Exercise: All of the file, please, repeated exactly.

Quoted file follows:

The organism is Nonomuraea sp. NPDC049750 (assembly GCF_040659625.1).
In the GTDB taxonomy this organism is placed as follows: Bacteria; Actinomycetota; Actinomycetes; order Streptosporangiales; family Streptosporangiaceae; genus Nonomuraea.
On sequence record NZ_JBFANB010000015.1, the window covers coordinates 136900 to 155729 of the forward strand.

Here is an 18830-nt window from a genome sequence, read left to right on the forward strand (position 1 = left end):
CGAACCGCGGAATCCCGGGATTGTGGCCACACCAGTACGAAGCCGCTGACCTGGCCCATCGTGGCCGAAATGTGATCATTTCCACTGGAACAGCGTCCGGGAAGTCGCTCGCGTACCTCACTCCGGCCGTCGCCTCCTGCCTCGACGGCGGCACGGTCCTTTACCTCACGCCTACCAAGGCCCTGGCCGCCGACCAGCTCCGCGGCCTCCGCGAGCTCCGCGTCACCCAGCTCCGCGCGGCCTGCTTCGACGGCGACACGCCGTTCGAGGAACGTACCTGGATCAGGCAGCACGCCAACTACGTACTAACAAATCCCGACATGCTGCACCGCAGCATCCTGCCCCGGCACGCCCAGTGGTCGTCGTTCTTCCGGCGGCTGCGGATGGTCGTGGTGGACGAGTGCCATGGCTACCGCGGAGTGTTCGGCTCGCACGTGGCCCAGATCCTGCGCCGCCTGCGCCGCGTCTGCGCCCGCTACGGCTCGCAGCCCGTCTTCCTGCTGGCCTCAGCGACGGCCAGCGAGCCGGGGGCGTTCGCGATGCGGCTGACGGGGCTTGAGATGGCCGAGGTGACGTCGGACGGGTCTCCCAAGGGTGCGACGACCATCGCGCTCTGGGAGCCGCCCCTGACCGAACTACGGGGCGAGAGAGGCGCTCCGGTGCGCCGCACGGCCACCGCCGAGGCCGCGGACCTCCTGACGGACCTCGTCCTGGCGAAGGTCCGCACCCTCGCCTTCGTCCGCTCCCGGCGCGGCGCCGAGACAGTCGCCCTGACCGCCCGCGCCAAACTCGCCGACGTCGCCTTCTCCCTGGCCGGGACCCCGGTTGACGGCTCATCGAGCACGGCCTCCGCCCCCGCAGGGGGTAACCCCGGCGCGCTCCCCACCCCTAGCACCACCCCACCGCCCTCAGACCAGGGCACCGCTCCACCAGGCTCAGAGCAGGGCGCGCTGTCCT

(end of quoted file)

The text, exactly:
The organism is Nonomuraea sp. NPDC049750 (assembly GCF_040659625.1).
In the GTDB taxonomy this organism is placed as follows: Bacteria; Actinomycetota; Actinomycetes; order Streptosporangiales; family Streptosporangiaceae; genus Nonomuraea.
On sequence record NZ_JBFANB010000015.1, the window covers coordinates 136900 to 155729 of the forward strand.

Here is an 18830-nt window from a genome sequence, read left to right on the forward strand (position 1 = left end):
CGAACCGCGGAATCCCGGGATTGTGGCCACACCAGTACGAAGCCGCTGACCTGGCCCATCGTGGCCGAAATGTGATCATTTCCACTGGAACAGCGTCCGGGAAGTCGCTCGCGTACCTCACTCCGGCCGTCGCCTCCTGCCTCGACGGCGGCACGGTCCTTTACCTCACGCCTACCAAGGCCCTGGCCGCCGACCAGCTCCGCGGCCTCCGCGAGCTCCGCGTCACCCAGCTCCGCGCGGCCTGCTTCGACGGCGACACGCCGTTCGAGGAACGTACCTGGATCAGGCAGCACGCCAACTACGTACTAACAAATCCCGACATGCTGCACCGCAGCATCCTGCCCCGGCACGCCCAGTGGTCGTCGTTCTTCCGGCGGCTGCGGATGGTCGTGGTGGACGAGTGCCATGGCTACCGCGGAGTGTTCGGCTCGCACGTGGCCCAGATCCTGCGCCGCCTGCGCCGCGTCTGCGCCCGCTACGGCTCGCAGCCCGTCTTCCTGCTGGCCTCAGCGACGGCCAGCGAGCCGGGGGCGTTCGCGATGCGGCTGACGGGGCTTGAGATGGCCGAGGTGACGTCGGACGGGTCTCCCAAGGGTGCGACGACCATCGCGCTCTGGGAGCCGCCCCTGACCGAACTACGGGGCGAGAGAGGCGCTCCGGTGCGCCGCACGGCCACCGCCGAGGCCGCGGACCTCCTGACGGACCTCGTCCTGGCGAAGGTCCGCACCCTCGCCTTCGTCCGCTCCCGGCGCGGCGCCGAGACAGTCGCCCTGACCGCCCGCGCCAAACTCGCCGACGTCGCCTTCTCCCTGGCCGGGACCCCGGTTGACGGCTCATCGAGCACGGCCTCCGCCCCCGCAGGGGGTAACCCCGGCGCGCTCCCCACCCCTAGCACCACCCCACCGCCCTCAGACCAGGGCACCGCTCCACCAGGCTCAGAGCAGGGCGCGCTGTCCT